In a science fiction tale by the late Iain Banks, the only way a huge computer can make a truly accurate predictive model is to create a near-perfect simulation, including recreating the realistic lives of all the people involved.
Governments don't have the computer power to do that with the Canadian property market. That's a good thing. They avoid the dilemma faced by the science fiction computers over whether to kill off all those virtual people in the simulation.
The point is that, currently, even our most exacting models are ham-handed at predicting how sweeping changes in policy will affect the real world. No one knows for sure how the property market will react to government meddling, but here are just a few of the many ways things could go wrong.
1. Popping the bubble
The current round of tools to cool the Ontario market is only the latest in a cumulative series of changes by federal and provincial governments. Like shifts in interest rates, alterations in rules can take a long time to work their way into the market — especially a market as disparate as housing. There is some danger that as foreign buyers, first-time buyers, owners of vacant homes and domestic speculators find themselves nudged out, the housing market will cascade into a tailspin, revealing what so many critics have predicted: that the real estate market is a dangerous bubble in need of a serious correction of between 30 and 50 per cent.
2. Market freeze-up
An alternative view is that rather than loosening up the market by encouraging people to sell, it is possible the uncertainty over the short-term future of real estate will inspire owners to hunker down and stay put. If history is a guide, as population grows, the supply of prime urban and nearer suburban housing will remain at a premium. Instead of selling into a temporary falling market, those who have no urgent need to move may decide to sit on their homes, further plugging up the market. There is some evidence this is exactly what happened following new real estate restrictions in Vancouver.
3. Trapped tenants
Even though renters don't own their properties, rent controls give them a stake in future property markets in a way that could make them, too, unwilling to move. In Ontario, the new rules wisely allow rents to rise when a tenant leaves, unlike in some places where tenants can pass on their rent-controlled apartment to a relative — effectively transferring the rising value of property from the owner to renter. But if rents in prime areas continue to exceed inflation over time, as they have done historically in thriving cities, people in existing rent-controlled accommodation will find it financially disadvantageous to move, leaving them trapped in a home that is the wrong size or in the wrong location.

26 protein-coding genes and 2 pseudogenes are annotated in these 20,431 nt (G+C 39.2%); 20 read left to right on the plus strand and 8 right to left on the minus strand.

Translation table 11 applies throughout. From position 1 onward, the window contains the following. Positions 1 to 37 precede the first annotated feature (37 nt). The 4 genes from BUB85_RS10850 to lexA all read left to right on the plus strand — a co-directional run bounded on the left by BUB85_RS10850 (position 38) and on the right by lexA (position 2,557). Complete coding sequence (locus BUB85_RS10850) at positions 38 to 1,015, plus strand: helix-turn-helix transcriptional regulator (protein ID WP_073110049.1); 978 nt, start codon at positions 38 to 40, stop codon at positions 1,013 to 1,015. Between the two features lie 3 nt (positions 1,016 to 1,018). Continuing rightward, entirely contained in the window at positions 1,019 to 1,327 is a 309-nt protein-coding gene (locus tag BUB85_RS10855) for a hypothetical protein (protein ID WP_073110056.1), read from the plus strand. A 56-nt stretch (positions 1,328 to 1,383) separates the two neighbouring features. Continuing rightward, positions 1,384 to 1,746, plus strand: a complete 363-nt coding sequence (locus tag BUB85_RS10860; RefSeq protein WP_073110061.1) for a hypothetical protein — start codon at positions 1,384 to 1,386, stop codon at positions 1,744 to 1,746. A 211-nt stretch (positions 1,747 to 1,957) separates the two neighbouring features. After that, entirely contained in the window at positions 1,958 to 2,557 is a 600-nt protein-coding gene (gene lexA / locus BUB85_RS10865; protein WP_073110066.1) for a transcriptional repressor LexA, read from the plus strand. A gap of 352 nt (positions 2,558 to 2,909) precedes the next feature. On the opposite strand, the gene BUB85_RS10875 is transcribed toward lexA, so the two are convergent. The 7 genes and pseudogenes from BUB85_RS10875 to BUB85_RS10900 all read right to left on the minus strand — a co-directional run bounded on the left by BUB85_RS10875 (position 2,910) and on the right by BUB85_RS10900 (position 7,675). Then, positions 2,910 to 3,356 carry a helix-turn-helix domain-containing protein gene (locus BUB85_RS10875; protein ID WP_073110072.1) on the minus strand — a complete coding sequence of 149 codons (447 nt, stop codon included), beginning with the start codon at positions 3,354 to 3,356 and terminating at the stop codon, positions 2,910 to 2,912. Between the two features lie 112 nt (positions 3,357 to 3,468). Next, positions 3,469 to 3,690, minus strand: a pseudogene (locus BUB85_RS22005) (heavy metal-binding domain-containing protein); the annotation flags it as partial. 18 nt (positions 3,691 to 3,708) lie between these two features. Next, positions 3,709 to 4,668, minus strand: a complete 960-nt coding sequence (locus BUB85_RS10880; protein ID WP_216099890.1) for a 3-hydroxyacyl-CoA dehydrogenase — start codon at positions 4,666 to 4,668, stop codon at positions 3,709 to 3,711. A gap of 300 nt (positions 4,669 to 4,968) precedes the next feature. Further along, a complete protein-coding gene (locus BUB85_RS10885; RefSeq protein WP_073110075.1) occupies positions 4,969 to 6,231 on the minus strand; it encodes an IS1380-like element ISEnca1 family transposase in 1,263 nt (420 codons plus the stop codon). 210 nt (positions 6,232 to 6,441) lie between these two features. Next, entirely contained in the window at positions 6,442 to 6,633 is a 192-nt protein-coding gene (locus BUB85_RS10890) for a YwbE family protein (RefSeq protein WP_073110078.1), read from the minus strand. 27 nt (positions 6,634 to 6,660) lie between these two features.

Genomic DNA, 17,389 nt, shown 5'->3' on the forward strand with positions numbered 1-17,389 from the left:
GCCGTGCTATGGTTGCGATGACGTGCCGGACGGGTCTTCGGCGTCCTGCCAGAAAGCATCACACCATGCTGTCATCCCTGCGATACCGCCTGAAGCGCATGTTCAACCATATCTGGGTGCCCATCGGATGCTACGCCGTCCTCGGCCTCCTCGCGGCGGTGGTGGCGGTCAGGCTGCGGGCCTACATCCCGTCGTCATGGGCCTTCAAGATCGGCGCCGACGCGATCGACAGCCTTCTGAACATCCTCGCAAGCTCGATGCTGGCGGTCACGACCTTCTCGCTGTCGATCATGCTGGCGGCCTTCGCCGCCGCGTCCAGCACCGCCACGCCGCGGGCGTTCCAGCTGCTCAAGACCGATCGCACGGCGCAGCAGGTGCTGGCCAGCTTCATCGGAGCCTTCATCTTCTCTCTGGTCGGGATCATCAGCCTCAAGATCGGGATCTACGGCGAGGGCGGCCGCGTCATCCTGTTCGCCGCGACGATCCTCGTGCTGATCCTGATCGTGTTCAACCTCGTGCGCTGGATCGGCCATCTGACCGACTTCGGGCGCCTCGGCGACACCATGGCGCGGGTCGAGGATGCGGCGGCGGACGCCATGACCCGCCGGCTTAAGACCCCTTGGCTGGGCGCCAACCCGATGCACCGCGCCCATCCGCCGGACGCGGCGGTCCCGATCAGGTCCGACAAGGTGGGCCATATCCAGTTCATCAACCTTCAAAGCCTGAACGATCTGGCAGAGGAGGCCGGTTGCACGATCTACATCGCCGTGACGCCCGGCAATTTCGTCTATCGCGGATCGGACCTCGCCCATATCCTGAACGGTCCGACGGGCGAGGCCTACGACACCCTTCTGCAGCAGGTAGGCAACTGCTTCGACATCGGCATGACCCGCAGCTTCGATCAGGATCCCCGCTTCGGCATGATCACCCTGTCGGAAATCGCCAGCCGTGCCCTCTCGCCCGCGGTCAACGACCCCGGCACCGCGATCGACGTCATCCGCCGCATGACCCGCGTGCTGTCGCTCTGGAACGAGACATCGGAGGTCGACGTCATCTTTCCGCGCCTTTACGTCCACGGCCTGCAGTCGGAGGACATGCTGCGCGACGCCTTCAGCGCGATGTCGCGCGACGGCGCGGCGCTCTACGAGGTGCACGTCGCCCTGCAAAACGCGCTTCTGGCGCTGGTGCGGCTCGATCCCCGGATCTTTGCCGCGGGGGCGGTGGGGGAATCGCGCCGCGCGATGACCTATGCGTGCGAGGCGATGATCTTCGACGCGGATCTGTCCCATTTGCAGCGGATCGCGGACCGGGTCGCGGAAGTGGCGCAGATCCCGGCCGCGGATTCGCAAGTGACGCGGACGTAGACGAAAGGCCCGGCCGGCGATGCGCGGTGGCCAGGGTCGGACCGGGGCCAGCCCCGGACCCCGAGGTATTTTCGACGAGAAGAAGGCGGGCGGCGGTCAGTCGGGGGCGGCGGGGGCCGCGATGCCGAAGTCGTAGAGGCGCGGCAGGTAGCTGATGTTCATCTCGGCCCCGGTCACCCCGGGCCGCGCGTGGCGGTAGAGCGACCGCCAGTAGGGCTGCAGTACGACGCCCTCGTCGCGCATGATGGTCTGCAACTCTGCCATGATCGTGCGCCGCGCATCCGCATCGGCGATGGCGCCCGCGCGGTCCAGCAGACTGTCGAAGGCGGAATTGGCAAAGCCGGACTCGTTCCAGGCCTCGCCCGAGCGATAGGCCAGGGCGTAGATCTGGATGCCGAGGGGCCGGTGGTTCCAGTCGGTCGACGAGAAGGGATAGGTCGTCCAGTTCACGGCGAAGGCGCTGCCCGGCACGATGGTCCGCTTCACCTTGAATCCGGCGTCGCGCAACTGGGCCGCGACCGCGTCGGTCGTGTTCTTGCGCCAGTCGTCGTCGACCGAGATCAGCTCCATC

4. Rental shortage
While some rental developers insist they have always done their planning based on rent increases at the rate of inflation, the traditional argument that rent controls discourage development has not been disproved. While the lifting of rent controls in buildings constructed after 1991 did not create the promised surge of new rental units, economic changes are complex and not simple linear relationships. Property markets traditionally go through cycles where higher prices lead to overbuilding followed by oversupply that leads to lower prices. The interruption in the cycle before its completion may mean a shortage of future rentals despite other government incentives.
5. Spreading contagion
Whatever the cause, the wild speculative rise in housing prices began in the country's biggest cities. Already unaffordable homes in the biggest urban centres have led to sharp price rises in once sleepy communities within commuting distance. Many analysts propose that restrictions on speculation in Vancouver contributed to the latest run-up in Toronto-area prices. At current interest rates, property remains a good investment expected to hold its value. Pushing speculators out of the bigger urban centres may have the effect of making buyers look elsewhere to communities such as Kingston, Ottawa and Montreal. That may mean future windfalls for current property owners, but could eventually spell the same affordability problems for renters and new market entrants.
6. Political change
Although it is hard to prove, changes in property rules in both B.C. and Ontario have been widely described as political moves to bolster a government's fading popularity. But rewriting the rules creates losers as well as winners. While the winners may move to support the leaders who changed the policy to help them, voters are notoriously fickle. Those hurt by the shift in rules, whether because they went too far or did not go far enough, might be motivated to vote for change. Even as existing owners, renters and landlords begin to adjust to the new rules, they must realize that those rules could alter again as soon as the next election.
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